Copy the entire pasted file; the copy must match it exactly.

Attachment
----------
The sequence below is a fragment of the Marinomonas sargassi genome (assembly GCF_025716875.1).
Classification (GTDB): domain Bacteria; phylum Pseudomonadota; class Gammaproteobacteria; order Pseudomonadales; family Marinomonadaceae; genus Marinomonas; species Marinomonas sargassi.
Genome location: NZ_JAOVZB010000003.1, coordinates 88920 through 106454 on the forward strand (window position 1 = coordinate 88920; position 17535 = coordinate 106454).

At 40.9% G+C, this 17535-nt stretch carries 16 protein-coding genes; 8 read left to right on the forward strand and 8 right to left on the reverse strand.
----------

The sequence below is a fragment of the Marinomonas sargassi genome (assembly GCF_025716875.1).
Classification (GTDB): domain Bacteria; phylum Pseudomonadota; class Gammaproteobacteria; order Pseudomonadales; family Marinomonadaceae; genus Marinomonas; species Marinomonas sargassi.
Genome location: NZ_JAOVZB010000003.1, coordinates 88920 through 106454 on the forward strand (window position 1 = coordinate 88920; position 17535 = coordinate 106454).

At 40.9% G+C, this 17535-nt stretch carries 16 protein-coding genes; 8 read left to right on the forward strand and 8 right to left on the reverse strand.